• Terrorism

    The investigation into the terrorist attack in Vienna is still in full swing, said Interior Minister Karl Nehammer at a Wednesday press conference. Nehammer said that fourteen people were arrested – the arrested individuals are between 18 and 28 years of age; all have come to Austria as migrants; and a few of them do not have an Austrian citizenship. The interior minister also said police experts viewing more than 20,000 videos — more than a terabyte of data — concluded that the attacker acted alone.

  • Terrorism

    Islamist terrorism has struck again in Europe — this time in Vienna and Nice. Germany has also been the scene of numerous attacks, and the security forces keep tabs on hundreds of potential attackers. Deportation would have been an easy solution, but the main obstacle to deportation from Germany is that most of the people classified as agitators are German citizens.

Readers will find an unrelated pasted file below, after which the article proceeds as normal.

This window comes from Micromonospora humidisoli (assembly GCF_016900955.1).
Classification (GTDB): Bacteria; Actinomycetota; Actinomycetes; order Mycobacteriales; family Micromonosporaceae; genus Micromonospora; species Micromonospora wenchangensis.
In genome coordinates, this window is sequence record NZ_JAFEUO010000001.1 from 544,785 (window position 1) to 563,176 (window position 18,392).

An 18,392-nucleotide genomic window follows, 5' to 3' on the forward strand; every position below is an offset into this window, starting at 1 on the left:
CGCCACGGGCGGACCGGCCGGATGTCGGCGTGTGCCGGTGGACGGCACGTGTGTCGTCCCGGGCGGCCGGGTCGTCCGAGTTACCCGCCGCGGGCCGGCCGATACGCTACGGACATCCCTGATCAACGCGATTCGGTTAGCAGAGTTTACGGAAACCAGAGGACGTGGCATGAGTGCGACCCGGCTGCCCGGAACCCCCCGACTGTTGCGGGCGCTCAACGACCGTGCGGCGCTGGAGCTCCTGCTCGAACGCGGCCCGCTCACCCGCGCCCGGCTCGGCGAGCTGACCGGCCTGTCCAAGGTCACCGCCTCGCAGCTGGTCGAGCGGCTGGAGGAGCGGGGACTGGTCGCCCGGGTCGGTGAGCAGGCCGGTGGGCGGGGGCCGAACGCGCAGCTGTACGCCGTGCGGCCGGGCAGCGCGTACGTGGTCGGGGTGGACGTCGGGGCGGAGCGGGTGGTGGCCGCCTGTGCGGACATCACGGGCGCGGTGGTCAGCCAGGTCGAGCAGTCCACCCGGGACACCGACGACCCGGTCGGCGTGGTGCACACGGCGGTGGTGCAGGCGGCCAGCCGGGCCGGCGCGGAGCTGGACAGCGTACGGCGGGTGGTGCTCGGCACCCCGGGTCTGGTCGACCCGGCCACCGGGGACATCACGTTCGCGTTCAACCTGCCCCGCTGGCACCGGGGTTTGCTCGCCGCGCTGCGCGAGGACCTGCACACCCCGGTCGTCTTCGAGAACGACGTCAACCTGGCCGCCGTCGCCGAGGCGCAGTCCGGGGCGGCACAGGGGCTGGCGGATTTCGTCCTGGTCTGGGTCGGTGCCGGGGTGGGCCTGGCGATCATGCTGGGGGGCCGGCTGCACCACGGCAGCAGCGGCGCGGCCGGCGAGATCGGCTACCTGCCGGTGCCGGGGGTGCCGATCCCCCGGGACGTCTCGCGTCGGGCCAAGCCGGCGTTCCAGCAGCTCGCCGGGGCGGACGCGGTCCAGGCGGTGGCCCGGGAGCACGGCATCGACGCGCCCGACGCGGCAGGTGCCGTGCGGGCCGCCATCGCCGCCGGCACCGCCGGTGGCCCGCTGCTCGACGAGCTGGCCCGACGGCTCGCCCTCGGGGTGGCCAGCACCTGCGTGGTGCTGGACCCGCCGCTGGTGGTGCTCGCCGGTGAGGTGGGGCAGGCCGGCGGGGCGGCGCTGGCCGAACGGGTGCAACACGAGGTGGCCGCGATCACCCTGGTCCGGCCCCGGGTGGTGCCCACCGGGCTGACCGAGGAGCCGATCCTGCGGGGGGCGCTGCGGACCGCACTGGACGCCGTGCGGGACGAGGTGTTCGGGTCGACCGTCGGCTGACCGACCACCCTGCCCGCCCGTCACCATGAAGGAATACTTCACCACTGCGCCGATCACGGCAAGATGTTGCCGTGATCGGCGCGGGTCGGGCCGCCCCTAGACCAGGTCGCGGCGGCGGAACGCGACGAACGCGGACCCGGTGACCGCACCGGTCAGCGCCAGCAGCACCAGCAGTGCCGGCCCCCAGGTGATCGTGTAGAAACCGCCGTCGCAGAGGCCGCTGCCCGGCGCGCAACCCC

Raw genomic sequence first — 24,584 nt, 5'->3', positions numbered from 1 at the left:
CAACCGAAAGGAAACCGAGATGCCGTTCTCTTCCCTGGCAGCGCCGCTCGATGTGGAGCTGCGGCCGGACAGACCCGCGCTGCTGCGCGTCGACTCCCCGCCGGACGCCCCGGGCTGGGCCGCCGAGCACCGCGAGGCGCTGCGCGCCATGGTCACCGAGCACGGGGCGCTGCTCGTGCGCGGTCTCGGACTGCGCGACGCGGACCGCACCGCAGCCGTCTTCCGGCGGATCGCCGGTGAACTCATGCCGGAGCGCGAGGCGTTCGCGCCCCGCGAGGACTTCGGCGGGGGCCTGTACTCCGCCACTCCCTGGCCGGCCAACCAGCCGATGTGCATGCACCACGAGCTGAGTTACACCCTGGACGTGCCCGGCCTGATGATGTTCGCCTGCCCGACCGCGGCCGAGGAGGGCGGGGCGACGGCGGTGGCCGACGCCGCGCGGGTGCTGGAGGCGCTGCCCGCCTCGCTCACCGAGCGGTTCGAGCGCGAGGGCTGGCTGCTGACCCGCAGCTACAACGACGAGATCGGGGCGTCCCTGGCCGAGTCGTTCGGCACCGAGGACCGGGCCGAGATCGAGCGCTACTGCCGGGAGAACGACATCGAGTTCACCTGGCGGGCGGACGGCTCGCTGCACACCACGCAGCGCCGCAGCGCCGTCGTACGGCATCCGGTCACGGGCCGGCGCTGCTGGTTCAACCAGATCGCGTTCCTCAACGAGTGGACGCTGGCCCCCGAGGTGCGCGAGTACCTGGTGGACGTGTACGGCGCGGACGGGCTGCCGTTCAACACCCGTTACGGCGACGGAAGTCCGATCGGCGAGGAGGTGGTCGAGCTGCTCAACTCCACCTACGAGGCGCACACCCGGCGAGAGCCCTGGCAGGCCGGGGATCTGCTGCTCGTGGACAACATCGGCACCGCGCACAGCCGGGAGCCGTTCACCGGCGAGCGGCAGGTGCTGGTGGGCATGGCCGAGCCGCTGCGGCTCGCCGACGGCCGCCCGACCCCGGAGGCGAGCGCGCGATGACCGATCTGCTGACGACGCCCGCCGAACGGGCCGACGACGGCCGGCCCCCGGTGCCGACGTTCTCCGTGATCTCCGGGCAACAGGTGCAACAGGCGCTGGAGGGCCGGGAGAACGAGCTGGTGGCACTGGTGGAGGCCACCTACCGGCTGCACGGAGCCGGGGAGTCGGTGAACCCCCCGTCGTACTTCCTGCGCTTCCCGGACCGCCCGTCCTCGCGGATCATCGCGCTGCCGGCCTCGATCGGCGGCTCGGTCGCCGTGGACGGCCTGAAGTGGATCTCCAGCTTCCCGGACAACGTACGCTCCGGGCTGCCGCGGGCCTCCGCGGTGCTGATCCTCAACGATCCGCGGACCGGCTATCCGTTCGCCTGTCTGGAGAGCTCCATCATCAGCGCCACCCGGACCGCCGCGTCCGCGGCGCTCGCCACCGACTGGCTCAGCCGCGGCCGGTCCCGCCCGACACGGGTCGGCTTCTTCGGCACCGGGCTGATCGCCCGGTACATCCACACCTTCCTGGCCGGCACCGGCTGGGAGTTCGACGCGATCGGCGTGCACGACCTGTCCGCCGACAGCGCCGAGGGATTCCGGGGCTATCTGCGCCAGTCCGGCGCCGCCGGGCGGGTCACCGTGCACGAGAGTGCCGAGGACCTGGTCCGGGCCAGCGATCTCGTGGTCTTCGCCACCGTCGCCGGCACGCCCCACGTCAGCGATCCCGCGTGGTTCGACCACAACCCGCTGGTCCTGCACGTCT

• Domestic terrorism

    Depending on their configuration, 3D-printed guns contain no metal parts, and thus can be smuggled into metal detectors-protected venues. In a criminal complaint filed against a West Virginia men selling 3D-printed gun components, the FBI says his customers included multiple members of the Boogaloo movement, a heavily armed extremist anti-government group.

  • Terrorism

    A massive manhunt is underway in the Austrian capital after an attack that left four civilians dead. Authorities say at least one “Islamist terrorist” was behind the shootings and that more suspects may be at large.

  • ARGUMENT: Domestic terrorism

    Bruce Hoffman and Jacob Ware argue that the right-wing threat is fracturing, with a wide range of overlapping groups and radical individuals posing a risk of violence that may overwhelm counterterrorism officials.

  • Threats

    Two weeks ago, FBI Director Christopher Wray testified about “Worldwide Threats to the Homeland” to the House Committee on Homeland Security. Wray acknowledges the “unique and unprecedented challenges” brought about by COVID-19, as well as important “aggressive and sophisticated threats on many fronts,” but in his opening statement he focuses on five main topics: cyber, China, lawful access, election security, and counterterrorism.